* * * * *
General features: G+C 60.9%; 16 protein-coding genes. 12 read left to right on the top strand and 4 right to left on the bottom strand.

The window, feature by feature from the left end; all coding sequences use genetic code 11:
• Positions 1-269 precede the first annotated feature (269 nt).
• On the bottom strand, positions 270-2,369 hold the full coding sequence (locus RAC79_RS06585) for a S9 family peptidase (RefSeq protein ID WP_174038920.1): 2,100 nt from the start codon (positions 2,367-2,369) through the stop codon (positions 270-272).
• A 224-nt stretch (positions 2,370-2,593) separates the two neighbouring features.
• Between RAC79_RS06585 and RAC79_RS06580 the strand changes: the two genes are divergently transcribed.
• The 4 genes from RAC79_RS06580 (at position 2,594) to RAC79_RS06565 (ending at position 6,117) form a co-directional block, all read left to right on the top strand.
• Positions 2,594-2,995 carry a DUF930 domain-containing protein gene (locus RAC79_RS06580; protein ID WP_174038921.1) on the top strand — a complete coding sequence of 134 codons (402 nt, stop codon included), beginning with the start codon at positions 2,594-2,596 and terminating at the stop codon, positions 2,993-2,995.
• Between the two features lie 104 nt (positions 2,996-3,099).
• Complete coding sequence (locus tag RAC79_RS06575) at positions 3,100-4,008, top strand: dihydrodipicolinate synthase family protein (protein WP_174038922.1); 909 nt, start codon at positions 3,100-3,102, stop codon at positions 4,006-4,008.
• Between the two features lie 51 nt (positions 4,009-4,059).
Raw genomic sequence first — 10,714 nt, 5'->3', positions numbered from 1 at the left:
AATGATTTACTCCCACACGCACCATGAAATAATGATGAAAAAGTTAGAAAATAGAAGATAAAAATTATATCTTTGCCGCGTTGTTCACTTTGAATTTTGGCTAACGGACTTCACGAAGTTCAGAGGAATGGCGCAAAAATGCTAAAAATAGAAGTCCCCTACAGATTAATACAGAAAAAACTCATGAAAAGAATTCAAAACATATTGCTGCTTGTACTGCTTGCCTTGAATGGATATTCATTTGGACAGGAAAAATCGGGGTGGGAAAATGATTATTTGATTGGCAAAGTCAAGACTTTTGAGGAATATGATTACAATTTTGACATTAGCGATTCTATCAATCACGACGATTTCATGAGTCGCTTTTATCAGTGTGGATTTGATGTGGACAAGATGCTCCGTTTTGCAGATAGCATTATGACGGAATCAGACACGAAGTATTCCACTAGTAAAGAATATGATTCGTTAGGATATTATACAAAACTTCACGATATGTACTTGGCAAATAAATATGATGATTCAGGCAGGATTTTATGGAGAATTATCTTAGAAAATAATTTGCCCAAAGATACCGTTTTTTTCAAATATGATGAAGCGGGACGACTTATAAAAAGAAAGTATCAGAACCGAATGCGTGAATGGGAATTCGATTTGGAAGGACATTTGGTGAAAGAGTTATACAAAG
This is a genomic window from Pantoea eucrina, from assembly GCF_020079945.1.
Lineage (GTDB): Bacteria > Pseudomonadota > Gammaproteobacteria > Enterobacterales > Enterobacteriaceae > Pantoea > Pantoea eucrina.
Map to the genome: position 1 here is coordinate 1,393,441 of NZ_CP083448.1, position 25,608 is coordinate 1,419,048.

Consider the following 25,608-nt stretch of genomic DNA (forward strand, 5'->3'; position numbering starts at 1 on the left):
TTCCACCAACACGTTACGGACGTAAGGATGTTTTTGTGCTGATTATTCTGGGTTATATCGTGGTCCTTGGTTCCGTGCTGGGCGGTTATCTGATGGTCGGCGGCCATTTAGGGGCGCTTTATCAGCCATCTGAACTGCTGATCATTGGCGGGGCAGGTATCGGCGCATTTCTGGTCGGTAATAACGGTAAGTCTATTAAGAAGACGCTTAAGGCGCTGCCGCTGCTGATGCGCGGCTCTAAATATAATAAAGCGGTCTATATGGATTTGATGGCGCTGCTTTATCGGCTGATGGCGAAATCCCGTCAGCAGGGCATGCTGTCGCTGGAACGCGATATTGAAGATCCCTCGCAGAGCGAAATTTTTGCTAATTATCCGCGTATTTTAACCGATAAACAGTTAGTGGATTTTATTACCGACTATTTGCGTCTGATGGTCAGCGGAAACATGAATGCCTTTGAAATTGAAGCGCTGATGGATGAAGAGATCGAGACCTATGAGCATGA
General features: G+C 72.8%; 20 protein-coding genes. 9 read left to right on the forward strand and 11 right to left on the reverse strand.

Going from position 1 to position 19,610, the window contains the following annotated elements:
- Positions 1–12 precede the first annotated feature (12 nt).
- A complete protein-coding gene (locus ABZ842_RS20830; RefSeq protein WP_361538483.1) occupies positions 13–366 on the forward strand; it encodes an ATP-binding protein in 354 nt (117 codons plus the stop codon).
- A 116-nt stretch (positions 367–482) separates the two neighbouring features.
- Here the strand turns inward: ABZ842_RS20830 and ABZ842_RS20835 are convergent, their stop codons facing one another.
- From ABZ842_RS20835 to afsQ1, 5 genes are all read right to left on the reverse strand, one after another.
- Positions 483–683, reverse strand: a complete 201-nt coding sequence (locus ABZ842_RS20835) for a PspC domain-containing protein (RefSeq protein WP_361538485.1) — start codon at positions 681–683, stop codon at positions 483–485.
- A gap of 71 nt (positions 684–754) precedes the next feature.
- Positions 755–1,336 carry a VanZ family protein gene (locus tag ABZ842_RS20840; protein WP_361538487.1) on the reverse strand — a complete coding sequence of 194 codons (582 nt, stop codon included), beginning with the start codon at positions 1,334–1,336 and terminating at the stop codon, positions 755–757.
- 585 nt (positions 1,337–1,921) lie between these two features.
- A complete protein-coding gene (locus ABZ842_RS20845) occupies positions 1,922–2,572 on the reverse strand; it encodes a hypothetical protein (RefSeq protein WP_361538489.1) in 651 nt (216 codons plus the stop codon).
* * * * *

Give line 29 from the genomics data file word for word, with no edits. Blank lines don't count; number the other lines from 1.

- 585 nt (positions 1,337–1,921) lie between these two features.